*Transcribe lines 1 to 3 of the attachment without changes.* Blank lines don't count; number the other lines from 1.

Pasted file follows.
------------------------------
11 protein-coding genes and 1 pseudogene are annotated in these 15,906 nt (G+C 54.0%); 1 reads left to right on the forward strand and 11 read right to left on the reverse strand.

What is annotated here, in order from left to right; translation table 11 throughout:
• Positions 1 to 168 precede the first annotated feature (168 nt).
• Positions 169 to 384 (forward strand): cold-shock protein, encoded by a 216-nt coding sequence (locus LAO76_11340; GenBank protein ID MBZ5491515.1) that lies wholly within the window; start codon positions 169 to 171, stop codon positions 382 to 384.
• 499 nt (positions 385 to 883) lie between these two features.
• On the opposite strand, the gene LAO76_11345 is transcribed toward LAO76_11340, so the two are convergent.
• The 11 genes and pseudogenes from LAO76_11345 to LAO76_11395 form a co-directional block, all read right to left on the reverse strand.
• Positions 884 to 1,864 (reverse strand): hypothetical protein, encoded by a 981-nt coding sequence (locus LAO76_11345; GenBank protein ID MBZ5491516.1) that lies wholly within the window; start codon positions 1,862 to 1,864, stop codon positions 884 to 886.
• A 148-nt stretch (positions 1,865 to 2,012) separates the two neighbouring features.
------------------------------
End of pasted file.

11 protein-coding genes and 1 pseudogene are annotated in these 15,906 nt (G+C 54.0%); 1 reads left to right on the forward strand and 11 read right to left on the reverse strand.

What is annotated here, in order from left to right; translation table 11 throughout:
• Positions 1 to 168 precede the first annotated feature (168 nt).